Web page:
I just came back from a trip to Russia. Back in 2006 and 2007, I had traveled to Russia frequently as the lead for the Cadastre Development Project. This time - as a Global Lead for Land and Geospatial at the World Bank - I saw something I did not expect to see.
Privatization of real-estate properties and protecting property rights became two important pillars of transformation following the end of the Soviet era. But, while they were important policy goals in the 1990s, the system did not really function properly: rights were not fully protected and people waited for many months to register property transactions.
Within one week in July the Sydney suburb of Rhodes was transformed from a quiet neighbourhood to what resident Joyce Wong described as a "place of carnage" with hundreds of people wandering around like "zombies".
"The car hooting noise was incessant, on weekends you felt like you were under siege and the rubbish and litter all over the public areas was terrible," she told the Thomson Reuters Foundation by email from her home in the Australian city.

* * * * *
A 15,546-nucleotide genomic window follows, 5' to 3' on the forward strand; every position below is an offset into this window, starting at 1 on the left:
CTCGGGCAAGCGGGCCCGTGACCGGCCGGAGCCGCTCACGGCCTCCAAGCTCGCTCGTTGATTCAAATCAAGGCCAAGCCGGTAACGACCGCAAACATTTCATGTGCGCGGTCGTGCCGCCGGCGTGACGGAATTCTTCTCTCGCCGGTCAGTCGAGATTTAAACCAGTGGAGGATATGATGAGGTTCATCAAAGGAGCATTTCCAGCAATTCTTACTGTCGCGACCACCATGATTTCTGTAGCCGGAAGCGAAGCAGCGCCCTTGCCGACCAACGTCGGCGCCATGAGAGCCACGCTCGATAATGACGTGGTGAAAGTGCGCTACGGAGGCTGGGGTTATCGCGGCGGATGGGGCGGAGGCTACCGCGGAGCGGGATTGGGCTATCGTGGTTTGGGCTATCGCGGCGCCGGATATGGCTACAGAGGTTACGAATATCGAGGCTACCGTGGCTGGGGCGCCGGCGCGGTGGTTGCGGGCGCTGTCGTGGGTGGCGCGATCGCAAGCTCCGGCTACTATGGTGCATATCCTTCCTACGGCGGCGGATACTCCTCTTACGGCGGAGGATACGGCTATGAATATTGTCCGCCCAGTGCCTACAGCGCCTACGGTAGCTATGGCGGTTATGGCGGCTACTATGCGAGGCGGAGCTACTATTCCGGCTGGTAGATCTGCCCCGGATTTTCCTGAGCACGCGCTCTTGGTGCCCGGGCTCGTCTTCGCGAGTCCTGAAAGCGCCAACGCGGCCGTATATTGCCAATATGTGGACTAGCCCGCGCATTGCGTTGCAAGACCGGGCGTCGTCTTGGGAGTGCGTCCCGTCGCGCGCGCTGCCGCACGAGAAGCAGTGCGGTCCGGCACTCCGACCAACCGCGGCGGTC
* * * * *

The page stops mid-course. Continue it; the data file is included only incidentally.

The reason for the constant disturbance? Pokemon Go, the latest craze in augmented reality.
The game took the world by storm this summer as animated creatures began appearing in the most unexpected places - all through the lens of a smartphone.
The global popularity of the game and other video games that put digital "characters" into real places – from private homes to shops, parks and even monuments and museums – has fuelled debate on land rights, the legal boundaries of private property, and what constitutes trespass.
Experts say the inter-section between virtual reality and property law is not clear, and nobody really knows what the rights of property owners are when digital characters or structures appear on their land.